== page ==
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Trees

, Volume 32, Issue 5, pp 1219–1231 | Cite as

Quantifying branch architecture of tropical trees using terrestrial LiDAR and 3D modelling

  • Alvaro Lau
  • Lisa Patrick Bentley
  • Christopher Martius
  • Alexander Shenkin
  • Harm Bartholomeus
  • Pasi Raumonen
  • Yadvinder Malhi
  • Tobias Jackson
  • Martin Herold
Open Access
Original Article
Part of the following topical collections:
  1. Biomechanics

Key message

A method using terrestrial laser scanning and 3D quantitative structure models opens up new possibilities to reconstruct tree architecture from tropical rainforest trees.

Abstract

Tree architecture is the three-dimensional arrangement of above ground parts of a tree. Ecologists hypothesize that the topology of tree branches represents optimized adaptations to tree’s environment. Thus, an accurate description of tree architecture leads to a better understanding of how form is driven by function. Terrestrial laser scanning (TLS) has demonstrated its potential to characterize woody tree structure. However, most current TLS methods do not describe tree architecture. Here, we examined nine trees from a Guyanese tropical rainforest to evaluate the utility of TLS for measuring tree architecture. First, we scanned the trees and extracted individual tree point clouds. TreeQSM was used to reconstruct woody structure through 3D quantitative structure models (QSMs). From these QSMs, we calculated: (1) length and diameter of branches > 10 cm diameter, (2) branching order and (3) tree volume. To validate our method, we destructively harvested the trees and manually measured all branches over 10 cm (279). TreeQSM found and reconstructed 95% of the branches thicker than 30 cm. Comparing field and QSM data, QSM overestimated branch lengths thicker than 50 cm by 1% and underestimated diameter of branches between 20 and 60 cm by 8%. TreeQSM assigned the correct branching order in 99% of all cases and reconstructed 87% of branch lengths and 97% of tree volume. Although these results are based on nine trees, they validate a method that is an important step forward towards using tree architectural traits based on TLS and open up new possibilities to use QSMs for tree architecture.

Keywords

Terrestrial LiDAR Tree architecture Quantitative structure models Destructive harvesting Tree metrics 

Introduction

Tree architecture can be defined as the three-dimensional arrangement of the organs of a tree. This arrangement includes the size and spatial arrangement of branches, leaves and flowers (Reinhardt and Kuhlemeier 2002) and can be defined by specific morphological traits (Rosati et al. 2013). Tree architecture is a consequence of genetics and chance. Genetics encode an adaptation of tree form and function to its surroundings with respect to both biotic and abiotic factors such as competition for space, differential resource distribution (e.g., light), and support and safety against mechanical forces (e.g., gravity or wind) (Chéné et al. 2012; Dassot et al. 2010). Chance includes stochastic processes such as wind damage and damage to neighbours. Tree architecture directly influences biophysical processes, such as photosynthesis and evapotranspiration (Rosell et al. 2009; Van der Zande et al. 2006), ultimately leading to changes in carbon and water storage. The West, Brown and Enquist (WBE) model (West et al. 1997; West 1999a) uses the fractal-like architecture of branching networks as a building block to predict how metabolism scales with body size and structure in a simplified and generalized way (West et al. 1997; West 1999a). Within the context of the WBE theory, tree architectural traits can be used to understand and explore specific links among, for example, tree height, biomass, diameter, growth and mortality (Bentley et al. 2013; Kempes et al. 2011; West 1999b; West et al. 2009). Thus, an accurate description of the architecture of trees can play a key role in understanding tree-level and plot-level processes (Kempes et al. 2011; Rosati et al. 2013).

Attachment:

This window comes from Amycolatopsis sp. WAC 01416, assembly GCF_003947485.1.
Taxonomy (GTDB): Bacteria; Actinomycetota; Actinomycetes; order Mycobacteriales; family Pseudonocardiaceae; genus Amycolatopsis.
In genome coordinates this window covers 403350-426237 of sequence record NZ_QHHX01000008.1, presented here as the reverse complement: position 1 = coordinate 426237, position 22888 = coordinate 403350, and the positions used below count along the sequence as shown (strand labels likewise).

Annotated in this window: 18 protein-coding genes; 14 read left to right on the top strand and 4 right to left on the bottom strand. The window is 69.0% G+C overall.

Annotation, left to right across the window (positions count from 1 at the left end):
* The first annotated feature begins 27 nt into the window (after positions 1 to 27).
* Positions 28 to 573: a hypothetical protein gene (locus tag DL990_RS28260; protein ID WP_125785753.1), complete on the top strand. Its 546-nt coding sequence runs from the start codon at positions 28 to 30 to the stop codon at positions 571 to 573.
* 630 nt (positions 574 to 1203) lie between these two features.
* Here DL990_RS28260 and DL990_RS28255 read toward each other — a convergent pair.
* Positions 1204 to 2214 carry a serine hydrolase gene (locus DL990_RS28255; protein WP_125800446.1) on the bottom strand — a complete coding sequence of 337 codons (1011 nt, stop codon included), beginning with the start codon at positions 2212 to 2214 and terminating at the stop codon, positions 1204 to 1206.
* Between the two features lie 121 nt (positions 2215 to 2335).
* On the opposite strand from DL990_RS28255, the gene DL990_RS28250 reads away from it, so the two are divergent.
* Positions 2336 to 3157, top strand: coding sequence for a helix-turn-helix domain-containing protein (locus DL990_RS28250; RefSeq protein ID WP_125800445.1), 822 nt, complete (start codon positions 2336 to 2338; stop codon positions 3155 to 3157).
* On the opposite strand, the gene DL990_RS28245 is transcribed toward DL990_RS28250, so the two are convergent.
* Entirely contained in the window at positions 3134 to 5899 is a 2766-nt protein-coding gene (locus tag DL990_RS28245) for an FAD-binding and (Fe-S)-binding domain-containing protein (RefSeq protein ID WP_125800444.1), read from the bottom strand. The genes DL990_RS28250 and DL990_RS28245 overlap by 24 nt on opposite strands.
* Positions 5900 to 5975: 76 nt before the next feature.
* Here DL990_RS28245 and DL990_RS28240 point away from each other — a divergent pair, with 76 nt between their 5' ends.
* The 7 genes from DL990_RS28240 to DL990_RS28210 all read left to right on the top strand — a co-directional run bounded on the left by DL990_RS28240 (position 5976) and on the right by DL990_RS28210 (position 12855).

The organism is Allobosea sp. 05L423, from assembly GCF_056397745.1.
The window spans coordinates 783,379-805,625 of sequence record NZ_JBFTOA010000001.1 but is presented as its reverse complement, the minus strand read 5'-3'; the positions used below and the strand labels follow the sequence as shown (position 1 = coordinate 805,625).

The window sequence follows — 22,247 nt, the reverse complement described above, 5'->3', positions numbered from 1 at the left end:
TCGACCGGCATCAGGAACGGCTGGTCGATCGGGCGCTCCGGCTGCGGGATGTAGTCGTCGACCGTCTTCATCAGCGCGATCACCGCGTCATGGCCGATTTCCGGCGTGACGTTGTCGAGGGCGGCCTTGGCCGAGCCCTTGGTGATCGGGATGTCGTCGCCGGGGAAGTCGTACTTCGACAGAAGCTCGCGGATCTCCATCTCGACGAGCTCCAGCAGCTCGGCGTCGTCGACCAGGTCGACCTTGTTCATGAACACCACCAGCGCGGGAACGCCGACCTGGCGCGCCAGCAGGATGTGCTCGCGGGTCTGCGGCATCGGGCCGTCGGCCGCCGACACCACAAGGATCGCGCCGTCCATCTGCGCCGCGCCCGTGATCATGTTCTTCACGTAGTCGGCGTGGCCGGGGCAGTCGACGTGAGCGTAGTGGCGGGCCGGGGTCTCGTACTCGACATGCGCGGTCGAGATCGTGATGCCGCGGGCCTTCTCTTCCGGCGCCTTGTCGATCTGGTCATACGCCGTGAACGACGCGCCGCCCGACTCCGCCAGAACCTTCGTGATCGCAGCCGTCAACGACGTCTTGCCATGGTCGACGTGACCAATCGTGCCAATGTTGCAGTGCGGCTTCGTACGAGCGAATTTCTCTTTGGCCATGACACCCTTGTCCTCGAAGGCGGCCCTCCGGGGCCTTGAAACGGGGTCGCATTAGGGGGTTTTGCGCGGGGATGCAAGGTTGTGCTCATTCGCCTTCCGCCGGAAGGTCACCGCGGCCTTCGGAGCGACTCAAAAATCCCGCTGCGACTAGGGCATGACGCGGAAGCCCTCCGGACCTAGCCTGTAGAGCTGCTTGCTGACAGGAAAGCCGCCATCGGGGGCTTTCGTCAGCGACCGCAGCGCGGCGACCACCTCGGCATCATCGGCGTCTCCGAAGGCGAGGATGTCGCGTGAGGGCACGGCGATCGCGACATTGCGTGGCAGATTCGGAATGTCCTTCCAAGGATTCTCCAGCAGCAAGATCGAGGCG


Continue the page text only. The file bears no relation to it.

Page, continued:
Previous studies have described the architecture of tropical trees (Hallé et al. 1978; Hallé and Oldeman 1970) with the goal of qualitatively classifying tree forms. Standardized structural assessment of forest canopies or individual trees have been developed, but these assessments are based on subjective methods that do not allow a quantitative comparison (Van der Zande et al. 2006) and generate a limited number of attributes that can be readily obtained with non-destructive methods (Henning and Radtke 2006. Studies have quantitatively described tree architectural traits, but are limited due to the intensity of manual labour needed to sample large numbers of trees with enough detail (Bentley et al. 2013; Dassot et al. 2010). In light of these limitations, here we propose another way forward to characterize tree architecture: terrestrial LiDAR (light detection and ranging) (Dassot et al. 2012) combined with a 3D quantitative structure model (TreeQSM) (Raumonen et al. 2013).